Tuesday, June 30, 2015

Ag cheannaigh leann úll aríst

Is breá Léna leann úll. Mar sin, cheannaigh mé buidéil éagsulaí le déanaí. Bhí chomoráidh éagsulaí an tseachtain seo caite againn.

Chuaigh mé go an siopa in aice leis mo láthair oibre. Díolann é fíon go leor. Ach, tá beoir freisin ann.

A bliain ó shin, fuair mé ceirtlis difriúil ansin. Bhí maith linn "Quercus" le Bonny Doon. Anois, iarraidh mé a aimsiú bhrandaí eile aríst.

Roghnaigh mé Apple Pie agus Razzmatazz le Julian ag imeall Naomh Diego, agus Slice of Life le B. Nektar i Michigan. Fuair mé Pitchfork ó piorra le Sonoma agus An Naomh le Crispin, an beirt i gCalifoirnia Thuas. Ar deireadh, bailíodh mé Petritegi ina Tír na mBascach leis lipéad galánta fós.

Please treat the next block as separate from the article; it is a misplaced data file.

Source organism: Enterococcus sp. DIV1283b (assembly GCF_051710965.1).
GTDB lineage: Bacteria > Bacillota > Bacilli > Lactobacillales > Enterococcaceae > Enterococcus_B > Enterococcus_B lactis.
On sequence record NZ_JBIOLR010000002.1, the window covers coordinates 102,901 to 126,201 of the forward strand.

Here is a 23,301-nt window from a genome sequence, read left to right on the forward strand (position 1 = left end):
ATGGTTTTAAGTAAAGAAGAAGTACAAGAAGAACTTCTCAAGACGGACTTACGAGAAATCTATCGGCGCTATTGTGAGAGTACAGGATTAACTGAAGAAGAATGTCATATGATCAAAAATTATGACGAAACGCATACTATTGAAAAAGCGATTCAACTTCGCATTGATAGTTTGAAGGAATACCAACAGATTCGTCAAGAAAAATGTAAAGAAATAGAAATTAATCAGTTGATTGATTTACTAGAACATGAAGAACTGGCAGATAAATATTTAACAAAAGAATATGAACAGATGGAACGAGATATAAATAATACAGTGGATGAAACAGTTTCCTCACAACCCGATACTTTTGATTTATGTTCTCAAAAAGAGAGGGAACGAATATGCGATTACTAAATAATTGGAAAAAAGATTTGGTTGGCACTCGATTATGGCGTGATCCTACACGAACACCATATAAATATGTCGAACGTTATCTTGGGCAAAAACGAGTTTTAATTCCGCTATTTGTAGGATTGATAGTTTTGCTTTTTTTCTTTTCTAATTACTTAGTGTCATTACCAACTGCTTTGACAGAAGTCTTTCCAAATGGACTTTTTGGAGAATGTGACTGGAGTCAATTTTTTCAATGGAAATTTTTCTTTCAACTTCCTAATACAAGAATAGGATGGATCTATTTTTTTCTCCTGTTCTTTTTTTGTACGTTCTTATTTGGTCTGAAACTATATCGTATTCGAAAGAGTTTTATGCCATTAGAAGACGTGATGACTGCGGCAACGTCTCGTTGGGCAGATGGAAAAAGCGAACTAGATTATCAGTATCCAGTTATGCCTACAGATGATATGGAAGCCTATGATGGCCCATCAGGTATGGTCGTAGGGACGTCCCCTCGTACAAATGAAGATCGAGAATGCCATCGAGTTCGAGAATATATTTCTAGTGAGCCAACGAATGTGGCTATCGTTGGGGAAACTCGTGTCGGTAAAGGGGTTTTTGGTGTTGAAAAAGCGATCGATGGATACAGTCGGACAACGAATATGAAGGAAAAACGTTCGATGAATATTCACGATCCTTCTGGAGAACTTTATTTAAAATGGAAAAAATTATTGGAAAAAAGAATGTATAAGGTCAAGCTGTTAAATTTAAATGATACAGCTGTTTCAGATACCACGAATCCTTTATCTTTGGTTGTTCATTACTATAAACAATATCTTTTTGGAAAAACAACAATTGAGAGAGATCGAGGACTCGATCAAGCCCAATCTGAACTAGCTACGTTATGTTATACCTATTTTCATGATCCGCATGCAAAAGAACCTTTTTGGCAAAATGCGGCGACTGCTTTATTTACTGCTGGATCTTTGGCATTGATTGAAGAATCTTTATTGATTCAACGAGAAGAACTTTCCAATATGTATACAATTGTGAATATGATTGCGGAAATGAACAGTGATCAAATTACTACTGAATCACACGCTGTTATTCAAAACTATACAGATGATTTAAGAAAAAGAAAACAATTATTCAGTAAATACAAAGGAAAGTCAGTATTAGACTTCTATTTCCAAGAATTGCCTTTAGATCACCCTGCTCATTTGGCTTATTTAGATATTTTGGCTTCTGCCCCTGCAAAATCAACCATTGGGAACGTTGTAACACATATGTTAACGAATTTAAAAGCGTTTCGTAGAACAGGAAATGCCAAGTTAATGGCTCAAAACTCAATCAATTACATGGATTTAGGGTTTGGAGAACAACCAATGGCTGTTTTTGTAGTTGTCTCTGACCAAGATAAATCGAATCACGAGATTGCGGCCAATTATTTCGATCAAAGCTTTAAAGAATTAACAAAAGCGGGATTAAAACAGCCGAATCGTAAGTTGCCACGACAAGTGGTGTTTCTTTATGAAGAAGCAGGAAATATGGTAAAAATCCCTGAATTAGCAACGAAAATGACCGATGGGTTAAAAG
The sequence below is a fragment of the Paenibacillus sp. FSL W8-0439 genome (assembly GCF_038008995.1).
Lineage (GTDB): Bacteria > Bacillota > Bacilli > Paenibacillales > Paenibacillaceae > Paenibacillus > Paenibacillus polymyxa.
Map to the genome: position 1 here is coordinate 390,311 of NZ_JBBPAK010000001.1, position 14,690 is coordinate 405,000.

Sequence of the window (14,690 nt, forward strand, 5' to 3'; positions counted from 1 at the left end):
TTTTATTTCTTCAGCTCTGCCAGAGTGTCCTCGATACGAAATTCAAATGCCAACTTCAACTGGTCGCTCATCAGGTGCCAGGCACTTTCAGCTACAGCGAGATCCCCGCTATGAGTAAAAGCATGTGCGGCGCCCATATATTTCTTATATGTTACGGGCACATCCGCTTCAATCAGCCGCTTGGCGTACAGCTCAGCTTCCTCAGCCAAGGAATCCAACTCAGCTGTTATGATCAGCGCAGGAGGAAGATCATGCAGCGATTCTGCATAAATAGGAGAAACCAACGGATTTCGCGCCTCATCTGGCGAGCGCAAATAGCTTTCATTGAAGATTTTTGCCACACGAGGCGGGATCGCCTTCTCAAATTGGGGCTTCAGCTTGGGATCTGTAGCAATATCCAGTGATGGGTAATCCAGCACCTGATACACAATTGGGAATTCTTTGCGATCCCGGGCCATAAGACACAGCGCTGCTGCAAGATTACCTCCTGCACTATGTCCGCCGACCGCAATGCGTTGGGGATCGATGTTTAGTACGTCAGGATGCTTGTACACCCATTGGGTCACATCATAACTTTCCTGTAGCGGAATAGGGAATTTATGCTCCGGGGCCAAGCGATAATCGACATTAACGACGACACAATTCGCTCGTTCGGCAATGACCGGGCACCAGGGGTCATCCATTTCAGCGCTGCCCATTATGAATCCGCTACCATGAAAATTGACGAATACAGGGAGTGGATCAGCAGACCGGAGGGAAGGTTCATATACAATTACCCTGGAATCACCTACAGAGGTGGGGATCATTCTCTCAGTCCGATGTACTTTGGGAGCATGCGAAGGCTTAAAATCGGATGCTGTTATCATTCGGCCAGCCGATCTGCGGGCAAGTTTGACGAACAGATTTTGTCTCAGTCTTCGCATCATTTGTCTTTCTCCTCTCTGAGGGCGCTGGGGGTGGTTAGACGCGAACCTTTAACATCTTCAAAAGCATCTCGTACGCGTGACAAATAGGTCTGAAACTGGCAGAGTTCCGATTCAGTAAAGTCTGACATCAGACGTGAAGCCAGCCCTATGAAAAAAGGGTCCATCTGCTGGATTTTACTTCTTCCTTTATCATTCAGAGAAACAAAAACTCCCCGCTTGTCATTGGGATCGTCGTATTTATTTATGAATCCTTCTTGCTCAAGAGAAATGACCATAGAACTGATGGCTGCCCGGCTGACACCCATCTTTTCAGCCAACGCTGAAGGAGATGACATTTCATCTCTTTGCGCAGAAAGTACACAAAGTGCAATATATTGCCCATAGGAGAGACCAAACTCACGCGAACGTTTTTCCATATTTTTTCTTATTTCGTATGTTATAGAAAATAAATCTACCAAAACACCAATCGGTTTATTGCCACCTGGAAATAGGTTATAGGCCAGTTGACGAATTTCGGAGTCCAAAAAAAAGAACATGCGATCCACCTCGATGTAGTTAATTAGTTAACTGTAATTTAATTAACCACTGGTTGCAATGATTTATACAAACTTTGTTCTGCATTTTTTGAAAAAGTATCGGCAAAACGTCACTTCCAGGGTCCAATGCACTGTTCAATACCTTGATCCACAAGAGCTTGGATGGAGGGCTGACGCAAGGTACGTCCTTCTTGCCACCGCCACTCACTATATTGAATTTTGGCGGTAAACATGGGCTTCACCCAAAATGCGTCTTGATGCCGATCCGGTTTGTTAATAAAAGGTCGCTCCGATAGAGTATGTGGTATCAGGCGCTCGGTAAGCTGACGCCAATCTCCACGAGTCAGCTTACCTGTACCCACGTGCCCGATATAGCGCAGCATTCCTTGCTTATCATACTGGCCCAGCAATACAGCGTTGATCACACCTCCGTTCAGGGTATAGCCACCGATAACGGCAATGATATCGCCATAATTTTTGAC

Rinne mé an bailíuchan ar mo gluaisteán. Bhí an-te i Fada Trá an lá sin. Tá súil agam go mbeadh an deochannaí níos fionnuar nuair iad taithneamh a bhaint as le céile go luath.

Buying cider again. 

Layne loves cider. Therefore, I bought various bottles recently. We had celebrations this past week. 

I went to a shop near my place of work. It sells lots of wine. But, there is beer there too. 

A year ago, I got different ciders then. We liked "Quercus" by Bonny Doon. Now, I wanted to aim for other brands again. 

I chose Apple Pie and Razzmatazz by Julian near San Diego, and Slice of Life by B. Nektar in Michigan. I got Pitchfork from pears in Sonoma and The Saint by Crispin, the pair in Northern Califoirnia. Finally, I got Petritegi from the Basque Country with an elegant label too.

I gathered the collection for my car. It was very hot in Long Beach that day. I hope the drinks will be cooler when we enjoy them together soon. 

Grianghraf/Photo: Teach leann úll/Cider House ó/of Petritegi from/de 1527 i/in Astigarraga, Euskadi.

Sunday, June 28, 2015

"Buddhist Economics"